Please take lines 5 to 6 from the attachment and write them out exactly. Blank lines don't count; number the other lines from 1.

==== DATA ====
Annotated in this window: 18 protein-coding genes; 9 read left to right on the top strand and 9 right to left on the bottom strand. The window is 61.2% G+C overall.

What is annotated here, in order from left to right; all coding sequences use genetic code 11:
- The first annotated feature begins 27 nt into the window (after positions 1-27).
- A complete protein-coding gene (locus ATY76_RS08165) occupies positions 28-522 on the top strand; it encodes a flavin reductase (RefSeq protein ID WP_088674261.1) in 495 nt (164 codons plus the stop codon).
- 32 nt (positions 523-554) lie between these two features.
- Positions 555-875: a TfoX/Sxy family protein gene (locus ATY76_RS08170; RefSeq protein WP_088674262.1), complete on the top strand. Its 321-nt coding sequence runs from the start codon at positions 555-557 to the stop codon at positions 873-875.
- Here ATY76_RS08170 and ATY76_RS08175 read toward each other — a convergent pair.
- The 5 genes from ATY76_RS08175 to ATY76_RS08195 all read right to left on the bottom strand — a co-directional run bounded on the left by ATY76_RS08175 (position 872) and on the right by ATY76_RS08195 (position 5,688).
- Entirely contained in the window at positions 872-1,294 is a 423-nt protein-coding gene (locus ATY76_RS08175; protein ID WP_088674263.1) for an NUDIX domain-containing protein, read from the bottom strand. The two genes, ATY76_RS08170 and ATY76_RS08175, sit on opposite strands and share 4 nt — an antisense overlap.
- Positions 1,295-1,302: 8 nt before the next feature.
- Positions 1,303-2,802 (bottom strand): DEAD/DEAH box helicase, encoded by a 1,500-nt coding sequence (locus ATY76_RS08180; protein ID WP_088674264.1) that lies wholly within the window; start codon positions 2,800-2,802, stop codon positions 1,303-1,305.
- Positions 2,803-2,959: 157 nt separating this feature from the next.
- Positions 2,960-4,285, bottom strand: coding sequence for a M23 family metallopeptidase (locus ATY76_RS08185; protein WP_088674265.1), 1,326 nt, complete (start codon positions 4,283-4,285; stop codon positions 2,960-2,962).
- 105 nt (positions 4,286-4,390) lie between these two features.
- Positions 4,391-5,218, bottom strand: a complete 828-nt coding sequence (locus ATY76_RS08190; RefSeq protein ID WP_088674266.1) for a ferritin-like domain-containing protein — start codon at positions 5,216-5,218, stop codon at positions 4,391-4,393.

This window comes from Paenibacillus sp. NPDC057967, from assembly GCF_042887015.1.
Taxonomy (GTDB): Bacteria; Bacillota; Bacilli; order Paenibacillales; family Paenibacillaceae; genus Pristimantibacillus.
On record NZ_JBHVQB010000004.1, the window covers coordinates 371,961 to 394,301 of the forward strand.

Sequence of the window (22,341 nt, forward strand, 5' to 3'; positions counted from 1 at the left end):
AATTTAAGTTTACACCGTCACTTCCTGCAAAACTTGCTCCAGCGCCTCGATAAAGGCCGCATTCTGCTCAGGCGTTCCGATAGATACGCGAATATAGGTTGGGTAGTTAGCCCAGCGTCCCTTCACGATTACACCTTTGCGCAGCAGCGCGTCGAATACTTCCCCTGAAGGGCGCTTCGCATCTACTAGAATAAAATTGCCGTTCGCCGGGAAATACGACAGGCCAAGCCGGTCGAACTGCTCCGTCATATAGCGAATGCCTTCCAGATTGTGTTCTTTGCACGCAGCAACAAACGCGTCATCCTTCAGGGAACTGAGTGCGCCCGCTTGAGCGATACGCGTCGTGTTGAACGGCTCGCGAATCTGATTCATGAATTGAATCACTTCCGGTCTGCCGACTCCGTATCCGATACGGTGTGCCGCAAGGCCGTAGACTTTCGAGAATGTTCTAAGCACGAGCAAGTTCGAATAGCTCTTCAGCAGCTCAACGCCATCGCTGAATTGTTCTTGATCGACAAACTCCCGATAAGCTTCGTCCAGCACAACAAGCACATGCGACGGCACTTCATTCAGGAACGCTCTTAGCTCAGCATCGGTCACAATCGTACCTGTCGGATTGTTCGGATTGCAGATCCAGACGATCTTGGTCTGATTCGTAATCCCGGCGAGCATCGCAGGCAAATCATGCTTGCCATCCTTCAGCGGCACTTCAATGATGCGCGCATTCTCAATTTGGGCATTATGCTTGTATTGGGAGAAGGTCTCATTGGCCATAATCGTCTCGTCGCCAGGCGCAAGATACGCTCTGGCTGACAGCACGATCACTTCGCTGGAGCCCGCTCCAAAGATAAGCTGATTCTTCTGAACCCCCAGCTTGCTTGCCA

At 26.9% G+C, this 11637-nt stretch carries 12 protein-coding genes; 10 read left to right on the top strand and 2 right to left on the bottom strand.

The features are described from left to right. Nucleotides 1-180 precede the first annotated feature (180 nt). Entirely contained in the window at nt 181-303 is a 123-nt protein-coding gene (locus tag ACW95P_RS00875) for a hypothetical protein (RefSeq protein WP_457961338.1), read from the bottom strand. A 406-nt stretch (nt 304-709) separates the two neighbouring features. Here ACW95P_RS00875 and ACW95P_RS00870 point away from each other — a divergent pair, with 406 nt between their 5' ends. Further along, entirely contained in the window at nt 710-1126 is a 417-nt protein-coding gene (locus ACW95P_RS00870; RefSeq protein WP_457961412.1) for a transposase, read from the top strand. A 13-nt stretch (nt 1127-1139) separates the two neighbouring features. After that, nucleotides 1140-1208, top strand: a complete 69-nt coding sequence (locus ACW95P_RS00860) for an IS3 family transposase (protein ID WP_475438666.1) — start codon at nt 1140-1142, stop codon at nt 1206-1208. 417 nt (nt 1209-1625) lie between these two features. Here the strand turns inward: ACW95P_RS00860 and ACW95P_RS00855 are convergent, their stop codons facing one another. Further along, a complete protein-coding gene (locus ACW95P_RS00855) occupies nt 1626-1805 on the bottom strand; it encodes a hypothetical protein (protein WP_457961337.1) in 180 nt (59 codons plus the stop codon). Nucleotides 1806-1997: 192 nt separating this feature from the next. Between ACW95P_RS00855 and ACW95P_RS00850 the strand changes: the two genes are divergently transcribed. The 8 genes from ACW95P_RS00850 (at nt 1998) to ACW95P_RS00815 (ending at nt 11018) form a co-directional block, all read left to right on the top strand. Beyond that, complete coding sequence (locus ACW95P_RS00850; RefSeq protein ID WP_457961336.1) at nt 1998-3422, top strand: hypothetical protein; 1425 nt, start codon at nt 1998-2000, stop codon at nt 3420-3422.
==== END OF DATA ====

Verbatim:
- 32 nt (positions 523-554) lie between these two features.
- Positions 555-875: a TfoX/Sxy family protein gene (locus ATY76_RS08170; RefSeq protein WP_088674262.1), complete on the top strand. Its 321-nt coding sequence runs from the start codon at positions 555-557 to the stop codon at positions 873-875.